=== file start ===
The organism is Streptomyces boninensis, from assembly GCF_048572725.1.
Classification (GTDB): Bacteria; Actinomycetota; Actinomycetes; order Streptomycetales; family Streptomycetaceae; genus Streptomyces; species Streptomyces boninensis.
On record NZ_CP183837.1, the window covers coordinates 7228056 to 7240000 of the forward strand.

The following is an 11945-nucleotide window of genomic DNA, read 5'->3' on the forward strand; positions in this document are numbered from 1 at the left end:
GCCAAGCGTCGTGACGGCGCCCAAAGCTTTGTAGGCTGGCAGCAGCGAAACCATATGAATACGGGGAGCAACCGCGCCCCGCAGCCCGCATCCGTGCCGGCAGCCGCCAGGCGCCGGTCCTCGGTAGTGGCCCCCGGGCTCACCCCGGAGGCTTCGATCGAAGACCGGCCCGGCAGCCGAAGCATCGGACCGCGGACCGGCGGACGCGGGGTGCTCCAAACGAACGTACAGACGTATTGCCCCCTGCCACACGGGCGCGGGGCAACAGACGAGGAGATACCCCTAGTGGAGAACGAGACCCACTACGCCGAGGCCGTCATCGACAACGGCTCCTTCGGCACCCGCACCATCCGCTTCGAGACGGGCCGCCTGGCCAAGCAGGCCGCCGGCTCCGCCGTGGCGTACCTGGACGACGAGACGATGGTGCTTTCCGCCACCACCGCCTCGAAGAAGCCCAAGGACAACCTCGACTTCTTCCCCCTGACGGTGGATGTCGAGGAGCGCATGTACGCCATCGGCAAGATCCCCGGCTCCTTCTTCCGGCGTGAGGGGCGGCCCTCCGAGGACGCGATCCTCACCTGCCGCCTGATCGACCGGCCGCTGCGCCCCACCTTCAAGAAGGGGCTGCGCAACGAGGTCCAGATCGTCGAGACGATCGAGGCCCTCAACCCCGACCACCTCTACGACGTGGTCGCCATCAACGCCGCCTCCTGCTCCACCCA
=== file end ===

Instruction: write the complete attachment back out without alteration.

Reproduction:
The organism is Streptomyces boninensis, from assembly GCF_048572725.1.
Classification (GTDB): Bacteria; Actinomycetota; Actinomycetes; order Streptomycetales; family Streptomycetaceae; genus Streptomyces; species Streptomyces boninensis.
On record NZ_CP183837.1, the window covers coordinates 7228056 to 7240000 of the forward strand.

The following is an 11945-nucleotide window of genomic DNA, read 5'->3' on the forward strand; positions in this document are numbered from 1 at the left end:
GCCAAGCGTCGTGACGGCGCCCAAAGCTTTGTAGGCTGGCAGCAGCGAAACCATATGAATACGGGGAGCAACCGCGCCCCGCAGCCCGCATCCGTGCCGGCAGCCGCCAGGCGCCGGTCCTCGGTAGTGGCCCCCGGGCTCACCCCGGAGGCTTCGATCGAAGACCGGCCCGGCAGCCGAAGCATCGGACCGCGGACCGGCGGACGCGGGGTGCTCCAAACGAACGTACAGACGTATTGCCCCCTGCCACACGGGCGCGGGGCAACAGACGAGGAGATACCCCTAGTGGAGAACGAGACCCACTACGCCGAGGCCGTCATCGACAACGGCTCCTTCGGCACCCGCACCATCCGCTTCGAGACGGGCCGCCTGGCCAAGCAGGCCGCCGGCTCCGCCGTGGCGTACCTGGACGACGAGACGATGGTGCTTTCCGCCACCACCGCCTCGAAGAAGCCCAAGGACAACCTCGACTTCTTCCCCCTGACGGTGGATGTCGAGGAGCGCATGTACGCCATCGGCAAGATCCCCGGCTCCTTCTTCCGGCGTGAGGGGCGGCCCTCCGAGGACGCGATCCTCACCTGCCGCCTGATCGACCGGCCGCTGCGCCCCACCTTCAAGAAGGGGCTGCGCAACGAGGTCCAGATCGTCGAGACGATCGAGGCCCTCAACCCCGACCACCTCTACGACGTGGTCGCCATCAACGCCGCCTCCTGCTCCACCCA